And all those defenses prey have? Well, predators are adapted to beat them (so they can eat them—sorry, couldn’t resist). Claws and fangs to rip tough hides and break through shells. Venom* to stop the prey from fighting.

JK Rowling got it right calling it basilisk venom.
JK Rowling got it right calling it basilisk venom.

*Just FYI—there is a difference between poison and venom. Poison is passive—it’s part of the animal, or maybe excretes from pores, and makes the predator very ill when the prey is eaten (or nearly eaten). Venom is something that is injected into another organism, generally by a predator. Frogs can have poisonous skin, plants can be poisonous, but snakes and spiders are venomous.

All this sounds pretty normal, though, doesn’t it? It brings to mind images like those you’ve seen in National Geographic—everyday animals. But that’s the point—these are basic premises, things to keep in mind while you, the author, get creative and make some wild and weird creatures to inhabit your story world.

Do NOT follow the light …
Do NOT follow the light …

But if you need even more inspiration, dig a little deeper right here on Earth. Literally. Look underground, or under the sea, and you’ll find some of the strangest beings you’ve ever seen. Animals that can survive extreme temperatures and immense water pressure. Animals with no need for hearing or sight at all. Insects that excavate entire cities. Critters who can be cut in half and regrow the rest of their bodies, in essence becoming two whole new organisms. Bioluminescence, even in the form of a lure to trap prey.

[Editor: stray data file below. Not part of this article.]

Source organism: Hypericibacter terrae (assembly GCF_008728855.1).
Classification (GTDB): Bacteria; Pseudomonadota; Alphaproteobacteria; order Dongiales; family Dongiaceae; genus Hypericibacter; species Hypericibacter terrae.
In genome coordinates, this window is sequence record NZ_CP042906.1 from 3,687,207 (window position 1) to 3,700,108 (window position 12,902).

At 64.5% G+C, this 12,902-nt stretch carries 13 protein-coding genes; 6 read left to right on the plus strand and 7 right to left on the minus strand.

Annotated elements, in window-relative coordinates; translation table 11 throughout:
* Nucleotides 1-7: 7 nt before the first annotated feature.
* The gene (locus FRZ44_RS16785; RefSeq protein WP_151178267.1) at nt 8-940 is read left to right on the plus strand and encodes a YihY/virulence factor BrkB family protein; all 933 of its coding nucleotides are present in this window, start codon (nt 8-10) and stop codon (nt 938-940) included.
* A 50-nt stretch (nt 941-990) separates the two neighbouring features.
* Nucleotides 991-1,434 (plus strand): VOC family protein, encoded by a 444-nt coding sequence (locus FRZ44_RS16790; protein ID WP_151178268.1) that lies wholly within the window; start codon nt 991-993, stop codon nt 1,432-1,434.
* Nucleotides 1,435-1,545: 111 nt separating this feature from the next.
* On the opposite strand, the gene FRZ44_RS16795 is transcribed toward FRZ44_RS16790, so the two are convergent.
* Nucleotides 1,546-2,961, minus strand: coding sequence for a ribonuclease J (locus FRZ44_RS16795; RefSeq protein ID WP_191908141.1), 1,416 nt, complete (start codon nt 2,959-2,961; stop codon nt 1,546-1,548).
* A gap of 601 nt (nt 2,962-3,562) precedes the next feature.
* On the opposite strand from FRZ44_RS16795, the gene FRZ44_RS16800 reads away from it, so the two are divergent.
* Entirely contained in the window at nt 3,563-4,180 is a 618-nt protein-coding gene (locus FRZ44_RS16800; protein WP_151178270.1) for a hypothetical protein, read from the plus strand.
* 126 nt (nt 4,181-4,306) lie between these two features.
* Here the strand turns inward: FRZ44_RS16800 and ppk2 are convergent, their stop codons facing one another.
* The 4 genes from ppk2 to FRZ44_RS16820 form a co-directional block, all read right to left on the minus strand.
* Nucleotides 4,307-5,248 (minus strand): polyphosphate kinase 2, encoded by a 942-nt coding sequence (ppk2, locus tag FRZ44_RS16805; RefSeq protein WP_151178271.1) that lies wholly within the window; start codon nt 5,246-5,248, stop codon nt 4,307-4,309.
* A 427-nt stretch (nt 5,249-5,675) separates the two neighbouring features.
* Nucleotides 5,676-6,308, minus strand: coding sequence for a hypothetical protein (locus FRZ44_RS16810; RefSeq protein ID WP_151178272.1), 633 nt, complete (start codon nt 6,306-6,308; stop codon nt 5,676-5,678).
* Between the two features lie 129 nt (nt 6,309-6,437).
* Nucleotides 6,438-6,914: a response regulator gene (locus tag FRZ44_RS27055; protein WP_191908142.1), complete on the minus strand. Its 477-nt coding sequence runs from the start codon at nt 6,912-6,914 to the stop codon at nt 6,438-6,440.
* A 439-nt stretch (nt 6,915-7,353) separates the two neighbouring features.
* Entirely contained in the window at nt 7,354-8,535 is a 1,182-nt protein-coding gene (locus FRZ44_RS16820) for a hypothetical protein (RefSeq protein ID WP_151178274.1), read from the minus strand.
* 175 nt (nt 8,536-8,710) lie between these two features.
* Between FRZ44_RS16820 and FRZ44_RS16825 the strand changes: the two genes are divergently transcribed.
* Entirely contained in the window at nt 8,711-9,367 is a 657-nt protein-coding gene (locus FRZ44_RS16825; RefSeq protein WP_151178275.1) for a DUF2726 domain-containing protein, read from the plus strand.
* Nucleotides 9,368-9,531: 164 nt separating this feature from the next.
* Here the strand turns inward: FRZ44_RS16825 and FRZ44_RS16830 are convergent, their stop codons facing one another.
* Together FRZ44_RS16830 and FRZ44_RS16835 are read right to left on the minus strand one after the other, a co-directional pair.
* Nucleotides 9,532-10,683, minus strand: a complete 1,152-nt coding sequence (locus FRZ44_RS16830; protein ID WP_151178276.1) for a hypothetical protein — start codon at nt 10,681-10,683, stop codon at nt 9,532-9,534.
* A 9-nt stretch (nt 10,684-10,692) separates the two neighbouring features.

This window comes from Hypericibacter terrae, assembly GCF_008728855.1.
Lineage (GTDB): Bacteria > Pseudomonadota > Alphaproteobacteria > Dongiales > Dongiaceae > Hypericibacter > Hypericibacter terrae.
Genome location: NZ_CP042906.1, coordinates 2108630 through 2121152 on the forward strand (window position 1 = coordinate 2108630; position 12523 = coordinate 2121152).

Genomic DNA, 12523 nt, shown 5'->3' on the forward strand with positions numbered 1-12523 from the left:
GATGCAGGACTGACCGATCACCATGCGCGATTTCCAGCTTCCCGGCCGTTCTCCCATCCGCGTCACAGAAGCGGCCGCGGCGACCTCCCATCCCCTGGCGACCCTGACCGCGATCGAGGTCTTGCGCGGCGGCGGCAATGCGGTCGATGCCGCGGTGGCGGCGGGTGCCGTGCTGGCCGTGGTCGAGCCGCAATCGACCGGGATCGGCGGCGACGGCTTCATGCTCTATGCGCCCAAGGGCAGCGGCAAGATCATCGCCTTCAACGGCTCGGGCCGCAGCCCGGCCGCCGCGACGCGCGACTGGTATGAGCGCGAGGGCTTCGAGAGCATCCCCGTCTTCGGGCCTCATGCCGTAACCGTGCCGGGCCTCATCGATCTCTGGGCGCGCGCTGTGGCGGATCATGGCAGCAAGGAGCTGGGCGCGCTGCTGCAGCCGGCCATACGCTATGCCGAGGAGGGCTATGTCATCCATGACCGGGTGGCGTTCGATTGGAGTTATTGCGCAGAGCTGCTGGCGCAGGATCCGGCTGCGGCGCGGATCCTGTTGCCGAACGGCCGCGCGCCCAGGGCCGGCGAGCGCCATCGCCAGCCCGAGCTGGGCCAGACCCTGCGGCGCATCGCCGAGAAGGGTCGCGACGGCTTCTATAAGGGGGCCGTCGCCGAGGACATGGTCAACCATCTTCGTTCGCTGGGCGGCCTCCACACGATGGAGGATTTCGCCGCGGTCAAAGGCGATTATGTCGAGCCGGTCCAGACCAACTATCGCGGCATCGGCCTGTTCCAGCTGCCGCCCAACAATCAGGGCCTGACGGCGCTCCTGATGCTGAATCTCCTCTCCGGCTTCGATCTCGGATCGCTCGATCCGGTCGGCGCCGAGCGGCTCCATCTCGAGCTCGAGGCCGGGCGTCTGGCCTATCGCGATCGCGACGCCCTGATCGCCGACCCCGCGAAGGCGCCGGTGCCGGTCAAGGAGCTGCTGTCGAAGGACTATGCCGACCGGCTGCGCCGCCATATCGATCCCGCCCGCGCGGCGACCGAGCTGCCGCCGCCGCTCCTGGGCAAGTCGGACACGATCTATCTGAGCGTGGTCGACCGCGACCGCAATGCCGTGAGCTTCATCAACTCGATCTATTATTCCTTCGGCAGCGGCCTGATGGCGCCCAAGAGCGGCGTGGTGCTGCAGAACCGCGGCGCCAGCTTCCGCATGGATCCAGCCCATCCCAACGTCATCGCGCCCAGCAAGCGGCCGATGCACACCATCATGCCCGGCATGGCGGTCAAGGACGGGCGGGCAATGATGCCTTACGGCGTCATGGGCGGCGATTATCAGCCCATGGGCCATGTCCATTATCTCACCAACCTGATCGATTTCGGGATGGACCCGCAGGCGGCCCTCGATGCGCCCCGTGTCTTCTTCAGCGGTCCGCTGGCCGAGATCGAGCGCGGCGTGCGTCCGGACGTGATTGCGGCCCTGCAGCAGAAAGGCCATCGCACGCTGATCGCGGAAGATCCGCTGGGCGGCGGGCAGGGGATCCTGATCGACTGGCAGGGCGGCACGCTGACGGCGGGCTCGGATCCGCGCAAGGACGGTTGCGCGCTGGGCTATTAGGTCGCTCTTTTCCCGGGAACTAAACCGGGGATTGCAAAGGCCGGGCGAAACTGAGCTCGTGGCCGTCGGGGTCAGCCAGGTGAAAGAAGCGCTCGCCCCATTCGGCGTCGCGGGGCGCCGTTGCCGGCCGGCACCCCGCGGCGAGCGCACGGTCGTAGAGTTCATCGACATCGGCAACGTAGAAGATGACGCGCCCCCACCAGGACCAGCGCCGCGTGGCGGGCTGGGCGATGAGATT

Once you understand the logic behind different traits and ecosystems, you can start twisting things to match your story. What is the effect of longer days? Longer nights? Multiple suns?  Your nocturnal animals are going to have a rough time if there’s night only comes once a month. How long is a year? What happens when gravity is lower or higher than it is on Earth? There’s a reason the green, four-armed inhabitants of Mars in John Carter are so tall ;).

john-carter-tars-tarkas-060312

And then there’s my personal favorite: magic. If you’re writing fantasy, there are loads of mythical creatures to choose from—but what if you want to make up your own? Examine the cool adaptations real animals have, and make them magical. Maybe a rodent can use magic to burrow through rock, or a spider can weave a magical web. Perhaps a bird can sing a song that hypnotizes its prey, or a magical lizard’s shed skin can be used as an impenetrable hiding place for another creature.

As I said, there’s far more that could be included here—reproductive rates, echolocation, amphibians, life span, hive insects, invertebrates, and the list goes on. Our world is vast and mysterious and full of diverse and amazing animals. So look to the array provided by our Creator when you need ideas. Follow His logic and design…and then craft yourself some awesome creatures!

 

IMG_0988rAbout the Author:

Kat Heckenbach spent her childhood with pencil and sketchbook in hand, knowing she wanted to be an artist when she grew up—so naturally she graduated from college with a degree in biology, went on to teach math, and now homeschools her two children while writing. Her fiction ranges from light-hearted fantasy to dark and disturbing, with multiple stories published online and in print. Her YA fantasy series includes Finding Angel and Seeing Unseen and is available in print and ebook. Enter her world at www.katheckenbach.com.